Sabanci University, Turkey, and IZA, Germany
IZA World of Labor role
Author, Topic spokesperson
Economics of immigration, Immigration policy, Education, Intergenerational mobility
Turkish - Native speaker, English - Non-native speaker
Faculty Member, Sabanci University, Turkey
Senior Economist, Statistics Canada
PhD Economics, University of Western Ontario, 2003
“Explaining the deteriorating entry earnings of Canada’s immigrant cohorts: 1966-2000.” Canadian Journal of Economics 38:2 (2005): 641–671 (with M. Skuterud).
“Cross-country variation in the impact of international migration: Canada, Mexico, and the United States.” Journal of the European Economic Association 5:4 (2007): 663–708 (with G. Borjas).
“Global labour markets, return and onward migration.” Canadian Journal of Economics 41:4 (2008): 1285–1311 (with C. Robinson).
“Intergenerational earnings mobility among the children of Canadian immigrants.” Review of Economics and Statistics 91:2 (2009): 377–397 (with M. Corak and W.-H. Chen).
“Attenuation bias in measuring the wage impact of immigration.” Journal of Labor Economics 29:1 (2011): 69–112 (with G. Borjas).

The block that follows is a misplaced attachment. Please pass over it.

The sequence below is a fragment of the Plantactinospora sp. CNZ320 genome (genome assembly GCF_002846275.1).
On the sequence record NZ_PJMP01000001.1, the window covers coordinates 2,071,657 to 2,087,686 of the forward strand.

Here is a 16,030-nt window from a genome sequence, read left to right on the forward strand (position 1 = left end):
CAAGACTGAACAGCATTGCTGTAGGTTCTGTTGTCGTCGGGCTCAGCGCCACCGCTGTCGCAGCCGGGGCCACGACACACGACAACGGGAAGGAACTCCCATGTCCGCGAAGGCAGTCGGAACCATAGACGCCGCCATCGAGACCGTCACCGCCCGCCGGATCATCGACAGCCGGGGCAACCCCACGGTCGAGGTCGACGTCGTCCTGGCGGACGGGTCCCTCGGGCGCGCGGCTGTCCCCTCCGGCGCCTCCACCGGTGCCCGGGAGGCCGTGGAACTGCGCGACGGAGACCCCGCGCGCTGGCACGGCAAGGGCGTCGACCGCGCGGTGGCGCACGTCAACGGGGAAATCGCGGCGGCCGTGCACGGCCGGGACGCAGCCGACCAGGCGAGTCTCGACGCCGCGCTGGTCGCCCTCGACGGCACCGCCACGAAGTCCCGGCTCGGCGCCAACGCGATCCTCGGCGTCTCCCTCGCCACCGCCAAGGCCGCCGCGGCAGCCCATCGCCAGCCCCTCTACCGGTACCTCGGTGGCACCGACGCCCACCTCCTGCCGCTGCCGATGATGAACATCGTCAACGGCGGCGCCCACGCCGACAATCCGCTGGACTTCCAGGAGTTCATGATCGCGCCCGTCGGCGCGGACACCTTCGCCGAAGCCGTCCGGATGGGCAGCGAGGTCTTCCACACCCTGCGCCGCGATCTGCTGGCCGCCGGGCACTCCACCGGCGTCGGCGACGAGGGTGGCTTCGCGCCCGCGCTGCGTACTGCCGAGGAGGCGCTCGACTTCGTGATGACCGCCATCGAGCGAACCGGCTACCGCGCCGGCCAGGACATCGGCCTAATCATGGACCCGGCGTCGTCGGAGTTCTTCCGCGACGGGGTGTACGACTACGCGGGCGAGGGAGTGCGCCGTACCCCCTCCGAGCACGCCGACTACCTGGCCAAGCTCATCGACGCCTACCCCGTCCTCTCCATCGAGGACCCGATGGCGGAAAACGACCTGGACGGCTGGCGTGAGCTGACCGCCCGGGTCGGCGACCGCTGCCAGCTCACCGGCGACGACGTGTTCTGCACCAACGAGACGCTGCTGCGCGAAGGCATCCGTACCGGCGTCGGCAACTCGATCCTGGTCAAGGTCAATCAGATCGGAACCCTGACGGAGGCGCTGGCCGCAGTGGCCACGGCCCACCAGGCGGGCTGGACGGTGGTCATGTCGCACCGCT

This is a revision, version 3.This is a revision, version 3. The Indian economy entered an ongoing process of trade liberalization, domestic deregulation, and privatization of public sector units in 1991. Since then, per capita output has increased significantly, while the overall unemployment rate has remained low. However, labor force participation rates have fallen sharply, especially for women. In addition, youth unemployment remains stubbornly high, an overwhelming proportion of the labor force continues to work in the informal sector, and there is little evidence of a sustained rise in wages for either unskilled rural or factory workers.MoreLess
Benefiting from highly skilled immigrants requires a complementary mix of immigrant selection and economic integration policiesAbdurrahman B. Aydemir, May 2014Studies for major immigrant-receiving countries provide evidence on the comparative economic performance of immigrant classes (skill-, kinship-, and humanitarian-based). Developed countries are increasingly competing for high-skilled immigrants, who perform better in the labor market. However, there are serious challenges to their economic integration, which highlights a need for complementary immigration and integration policies.MoreLess